It is the nature of bureaucracy to get caught up in processes rather than persons; to focus on means and lose sight of the ends to be served by those means.
It was the nineteenth century “father of sociology” Max Weber who warned that bureaucracy would become an “iron cage,” a translation of the original German stahlhartes Gehäuse made popular by Talcott Parsons in the 1930s, but which more literally means a “steel-hard housing,” suggesting something that cannot be broken into.
Bureaucracies depend upon rigid rules to which all human affairs, no matter how complex, must be fitted. This can cause them to de-humanize persons into categories. Bureaucracies also tend to have a narrow focus, which can cause them to fail to see the good of the whole. This can put them in a perpetual trouble spot: too large to deal with individual needs and problems, and too narrow to serve the interests of the whole. With neither a vision broad enough to serve the common good nor a system flexible enough to provide for the individual, what do bureaucracies do well? Their claim is that they are “effective.”
But effective at what?
Alasdair MacIntyre in his groundbreaking book After Virtue describes the modern moral character he calls “the Manager” whose position is justified by the claim that he or she can coordinate materials and human resources most effectively to realize the goals of the corporation, whatever they are, which “the Manager” never questions. This is true enough, but MacIntyre’s description is too optimistic.
It often happens that the processes developed by mid-level managers become more important than the goals of the corporation. Requests that don’t fit into the current categories employed by the bureaucracy are taken to be “disruptive,” as are changes in the goals of the organization that disturb the mechanism of the bureaucratic process.
In a university, this can result in the needs and requests of students becoming an annoyance, even though the institution exists to serve them. And it can cause resistance to rededication to the mission of the institution when that mission has not been the animating principle for years. Such institutions are like the driver who, upon being told by his passenger consulting a map that they are going the wrong direction, responds: “Shut up, we’re making great time.” Too often, bureaucratic processes, created to serve an end, become the end to be served, and the tail begins to wag the dog.
It makes sense for leaders to delegate tasks to bureaucracies, but only if they understand their inherent weaknesses. A group involved with Catholic classical education told me a story of their appeal to the charismatic director of a major Catholic educational outreach program. “We need to be doing this!” he declared. “Let me put you in touch with my associate director.” After making the same impassioned appeal to the lower-level functionary, the response was: “We already do that,” which is the verbal equivalent of: “There is no problem.” Because, of course, if there were, they would have already fixed it. The processes work fine. End of discussion. This is the way to stifle innovation.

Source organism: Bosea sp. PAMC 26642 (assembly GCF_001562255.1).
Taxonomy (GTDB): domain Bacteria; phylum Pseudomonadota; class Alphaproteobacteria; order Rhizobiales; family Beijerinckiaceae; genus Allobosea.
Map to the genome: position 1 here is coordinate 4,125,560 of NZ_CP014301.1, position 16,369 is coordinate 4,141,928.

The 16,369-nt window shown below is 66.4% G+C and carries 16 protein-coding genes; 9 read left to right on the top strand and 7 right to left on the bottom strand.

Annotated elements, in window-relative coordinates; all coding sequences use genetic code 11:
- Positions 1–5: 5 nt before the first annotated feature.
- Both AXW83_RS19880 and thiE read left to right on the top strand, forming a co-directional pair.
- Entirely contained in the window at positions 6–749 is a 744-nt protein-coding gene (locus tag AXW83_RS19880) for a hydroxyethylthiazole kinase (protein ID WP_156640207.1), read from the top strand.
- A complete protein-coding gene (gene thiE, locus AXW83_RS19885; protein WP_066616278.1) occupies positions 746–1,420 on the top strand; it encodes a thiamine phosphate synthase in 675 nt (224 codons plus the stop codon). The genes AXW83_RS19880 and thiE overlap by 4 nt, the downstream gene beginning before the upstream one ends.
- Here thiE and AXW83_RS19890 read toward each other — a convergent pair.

The claim isn’t that their current processes don’t work. No one would approach a broken institution with a new idea; you go to a working, dynamic one. The issue is whether a new approach might serve the students even better. But this is unthinkable to many mid-level bureaucrats. Their “effectiveness” is not measured by how well they foster new goals, but by how well they coordinate resources to meet current ones. Innovative ideas are a threat to a manager’s job security in one of two ways: because (a) they presume the current staff is not entirely self-sufficient and (b) they represent possible new priorities that, without new staff, will mean less efficiency at current priorities.
I once heard a prelate ask an assembled audience of academics to produce a resource to help his deacons understand the basic ideas of metaphysics. I spoke to him afterward and told him that the International Catholic University has a superb series of lectures on metaphysics by the late, great Ralph McInerny; that we could have them downloaded on each deacon’s computer for a minimal cost to each man; and that I could arrange on-line quizzes and tests if needed. “Wonderful!” he exclaimed, “Would you please contact Monsignor so-and-so.” I did, got a polite reply explaining they were “examining possibilities,” and then nary a word in response to any of my next five messages. I would be very surprised if the bishop ever got anything on metaphysics.
If leaders don’t know what ideas, facts, and potential innovations their staff is keeping from them, then they are like a mind floating in the mist without a body. We are an incarnational Church. It’s not enough to want good education for young people; you have to pry open the bureaucratic cage to make sure it happens.
If you really want something, you have to empower its implementation, saying: “I will send a note to my associate directing that this must be done, and I want a report in two weeks.” Anything less is an abdication of responsibility and simply an invitation for outsiders to beat their heads against the hard steel casing of the bureaucracy.
Pope St. John XXIII spoke about aggiornamento, about letting fresh air blow through the stuffy corridors of Church bureaucracy. If you hired someone from a mediocre school district to run yours simply because he or she had “experience,” what makes you think the results will be better? Maybe you should take a risk on some fresh blood.
If a person has been running a chancery office since the 1970s or 80s, he or she may not be innovating. Have things been good for the past 35 years or decaying? Someone should let that fresh breeze of the authentic Spirit blow, because the definition of insanity is doing the same things over and over and expecting different results.